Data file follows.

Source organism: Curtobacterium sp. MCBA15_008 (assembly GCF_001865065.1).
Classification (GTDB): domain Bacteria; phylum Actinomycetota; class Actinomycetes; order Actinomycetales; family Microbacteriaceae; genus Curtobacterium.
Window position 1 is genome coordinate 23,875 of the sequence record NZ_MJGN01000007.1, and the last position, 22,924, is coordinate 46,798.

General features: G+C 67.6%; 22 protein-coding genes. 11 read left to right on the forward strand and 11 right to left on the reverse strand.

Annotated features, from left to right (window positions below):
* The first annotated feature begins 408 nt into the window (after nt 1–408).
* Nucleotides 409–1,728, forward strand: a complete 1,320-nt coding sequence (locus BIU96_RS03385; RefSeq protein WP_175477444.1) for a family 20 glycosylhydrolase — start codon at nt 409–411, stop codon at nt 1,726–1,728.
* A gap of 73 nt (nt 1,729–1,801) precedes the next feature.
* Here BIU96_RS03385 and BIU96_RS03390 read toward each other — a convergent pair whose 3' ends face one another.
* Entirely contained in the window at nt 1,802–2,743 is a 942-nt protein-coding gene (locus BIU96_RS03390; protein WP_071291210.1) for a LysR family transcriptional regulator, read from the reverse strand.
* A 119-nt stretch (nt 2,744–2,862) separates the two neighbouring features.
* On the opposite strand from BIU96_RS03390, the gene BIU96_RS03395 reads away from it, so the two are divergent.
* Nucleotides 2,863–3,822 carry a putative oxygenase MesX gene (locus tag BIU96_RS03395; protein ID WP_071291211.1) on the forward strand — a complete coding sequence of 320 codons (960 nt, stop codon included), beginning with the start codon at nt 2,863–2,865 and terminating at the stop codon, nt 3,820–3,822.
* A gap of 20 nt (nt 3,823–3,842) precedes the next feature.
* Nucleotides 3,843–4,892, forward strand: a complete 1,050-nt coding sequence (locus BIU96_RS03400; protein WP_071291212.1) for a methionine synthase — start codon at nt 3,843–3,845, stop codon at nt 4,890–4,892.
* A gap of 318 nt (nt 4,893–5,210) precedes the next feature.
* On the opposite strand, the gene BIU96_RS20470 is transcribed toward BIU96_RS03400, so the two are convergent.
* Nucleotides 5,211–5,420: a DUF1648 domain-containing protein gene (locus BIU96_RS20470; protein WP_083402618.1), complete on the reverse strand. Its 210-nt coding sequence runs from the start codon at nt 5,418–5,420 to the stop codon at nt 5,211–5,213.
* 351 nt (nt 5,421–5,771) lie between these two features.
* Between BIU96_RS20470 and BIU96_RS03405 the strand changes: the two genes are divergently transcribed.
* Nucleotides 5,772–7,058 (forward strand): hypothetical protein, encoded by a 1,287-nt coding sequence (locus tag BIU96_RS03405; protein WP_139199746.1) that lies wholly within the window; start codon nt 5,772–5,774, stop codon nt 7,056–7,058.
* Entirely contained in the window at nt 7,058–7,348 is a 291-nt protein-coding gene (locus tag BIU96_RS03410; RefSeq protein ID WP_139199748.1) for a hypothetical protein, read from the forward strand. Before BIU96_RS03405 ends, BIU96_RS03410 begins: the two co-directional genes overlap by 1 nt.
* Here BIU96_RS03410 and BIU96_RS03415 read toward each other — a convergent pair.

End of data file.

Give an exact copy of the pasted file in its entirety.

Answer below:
Source organism: Curtobacterium sp. MCBA15_008 (assembly GCF_001865065.1).
Classification (GTDB): domain Bacteria; phylum Actinomycetota; class Actinomycetes; order Actinomycetales; family Microbacteriaceae; genus Curtobacterium.
Window position 1 is genome coordinate 23,875 of the sequence record NZ_MJGN01000007.1, and the last position, 22,924, is coordinate 46,798.

General features: G+C 67.6%; 22 protein-coding genes. 11 read left to right on the forward strand and 11 right to left on the reverse strand.

Annotated features, from left to right (window positions below):
* The first annotated feature begins 408 nt into the window (after nt 1–408).
* Nucleotides 409–1,728, forward strand: a complete 1,320-nt coding sequence (locus BIU96_RS03385; RefSeq protein WP_175477444.1) for a family 20 glycosylhydrolase — start codon at nt 409–411, stop codon at nt 1,726–1,728.
* A gap of 73 nt (nt 1,729–1,801) precedes the next feature.
* Here BIU96_RS03385 and BIU96_RS03390 read toward each other — a convergent pair whose 3' ends face one another.
* Entirely contained in the window at nt 1,802–2,743 is a 942-nt protein-coding gene (locus BIU96_RS03390; protein WP_071291210.1) for a LysR family transcriptional regulator, read from the reverse strand.
* A 119-nt stretch (nt 2,744–2,862) separates the two neighbouring features.
* On the opposite strand from BIU96_RS03390, the gene BIU96_RS03395 reads away from it, so the two are divergent.
* Nucleotides 2,863–3,822 carry a putative oxygenase MesX gene (locus tag BIU96_RS03395; protein ID WP_071291211.1) on the forward strand — a complete coding sequence of 320 codons (960 nt, stop codon included), beginning with the start codon at nt 2,863–2,865 and terminating at the stop codon, nt 3,820–3,822.
* A gap of 20 nt (nt 3,823–3,842) precedes the next feature.
* Nucleotides 3,843–4,892, forward strand: a complete 1,050-nt coding sequence (locus BIU96_RS03400; protein WP_071291212.1) for a methionine synthase — start codon at nt 3,843–3,845, stop codon at nt 4,890–4,892.
* A gap of 318 nt (nt 4,893–5,210) precedes the next feature.
* On the opposite strand, the gene BIU96_RS20470 is transcribed toward BIU96_RS03400, so the two are convergent.
* Nucleotides 5,211–5,420: a DUF1648 domain-containing protein gene (locus BIU96_RS20470; protein WP_083402618.1), complete on the reverse strand. Its 210-nt coding sequence runs from the start codon at nt 5,418–5,420 to the stop codon at nt 5,211–5,213.
* 351 nt (nt 5,421–5,771) lie between these two features.
* Between BIU96_RS20470 and BIU96_RS03405 the strand changes: the two genes are divergently transcribed.
* Nucleotides 5,772–7,058 (forward strand): hypothetical protein, encoded by a 1,287-nt coding sequence (locus tag BIU96_RS03405; protein WP_139199746.1) that lies wholly within the window; start codon nt 5,772–5,774, stop codon nt 7,056–7,058.
* Entirely contained in the window at nt 7,058–7,348 is a 291-nt protein-coding gene (locus tag BIU96_RS03410; RefSeq protein ID WP_139199748.1) for a hypothetical protein, read from the forward strand. Before BIU96_RS03405 ends, BIU96_RS03410 begins: the two co-directional genes overlap by 1 nt.
* Here BIU96_RS03410 and BIU96_RS03415 read toward each other — a convergent pair.